“An apple is not going to kill you, Mork. I swear.”

     “No snacking between meals.”

     “But haven’t you heard that it’s better to eat more smaller meals than fewer big meals?”

     “No snacking between meals,” Mork maintained.

     And in the time that he wasn’t eating, he took to exercising. He started with one run a day. And when that didn’t work, he moved on to two runs a day. And when that still didn’t work, he took to three runs a day. Even Kiohno couldn’t keep up.

     At the end of every week, Mork would go out to the backyard and try his wings. Each time, Kiohno watched with crossed paws, hoping that this would be the time Mork flew. But week after week, he stayed grounded.

     Finally, the frustration wearing at his spirits, Mork declared: “One more month. I’ll spend one more month training if that doesn’t work, I’ll give up.”

     Desperate to make every last ditch effort he could, Mork tracked down the rainbow faerie who had painted him in the first place and convinced her to give him the name of a snorkle who could fly.

     “It’s against faerie policy,” she said smartly at first. “Besides, if you haven’t figured out how to do it by now, it’s not worth the effort. You never will.”

     Mork squealed in anger. He wanted to blame this all on her but he recognized that it wasn’t really her fault. “Please,” he said. “I just want to fly. I haven’t thought about anything else since you painted me. Maybe you’re right. Maybe it’s not worth the effort. But I won’t give—I can’t give up—until I know it’s really impossible.”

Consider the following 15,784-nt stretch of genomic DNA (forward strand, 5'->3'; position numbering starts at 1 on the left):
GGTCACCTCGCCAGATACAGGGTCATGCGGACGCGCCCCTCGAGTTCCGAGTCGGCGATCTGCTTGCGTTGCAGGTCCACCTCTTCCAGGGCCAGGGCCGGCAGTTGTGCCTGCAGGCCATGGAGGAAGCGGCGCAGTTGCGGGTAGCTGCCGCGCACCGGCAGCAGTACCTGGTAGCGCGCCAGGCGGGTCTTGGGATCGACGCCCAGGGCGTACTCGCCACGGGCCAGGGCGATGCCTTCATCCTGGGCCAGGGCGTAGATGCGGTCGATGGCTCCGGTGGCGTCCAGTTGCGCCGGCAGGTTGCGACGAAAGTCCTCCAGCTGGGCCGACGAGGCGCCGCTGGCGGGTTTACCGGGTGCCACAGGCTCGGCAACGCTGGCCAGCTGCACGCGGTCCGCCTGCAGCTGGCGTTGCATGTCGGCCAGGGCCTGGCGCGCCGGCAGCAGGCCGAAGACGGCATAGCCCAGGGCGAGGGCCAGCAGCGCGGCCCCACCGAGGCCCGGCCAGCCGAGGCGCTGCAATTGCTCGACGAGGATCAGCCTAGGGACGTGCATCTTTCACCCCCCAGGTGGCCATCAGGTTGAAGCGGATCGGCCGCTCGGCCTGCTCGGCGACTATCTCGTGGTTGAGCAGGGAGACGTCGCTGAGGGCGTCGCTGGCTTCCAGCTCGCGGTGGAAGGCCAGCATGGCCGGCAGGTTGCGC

The faerie shrugged. “Well, I can’t give you an address. But if you go to Illusen’s Diner you might find someone who can help.”

     “Thank you,” Mork exclaimed. “I’ll go there tomorrow!”


     Apparently Illusen’s Diner was where all the winged Neopets liked to hang out. Looking around him, Mork only saw one pet (or petpet for that matter) that wasn’t painted faerie—a green Kougra that stood out like a sore paw. But Mork had a feeling that he was just saving up his Neopoints for a faerie paint brush.

     The diner was quaint and cozy and a pretty faerie Uni wandered over to take his order. “Can I get you something?” she asked.

     “Maybe just a side of fries...” Fries weren’t part of Mork’s new diet and he already felt guilty for giving into the overwhelming smell of greasy goodness.

     As Mork watched the waitress deliver his order to the kitchen, he couldn’t help but think that the premise of a faerie Uni was awfully redundant. What was the point when Unis already had wings?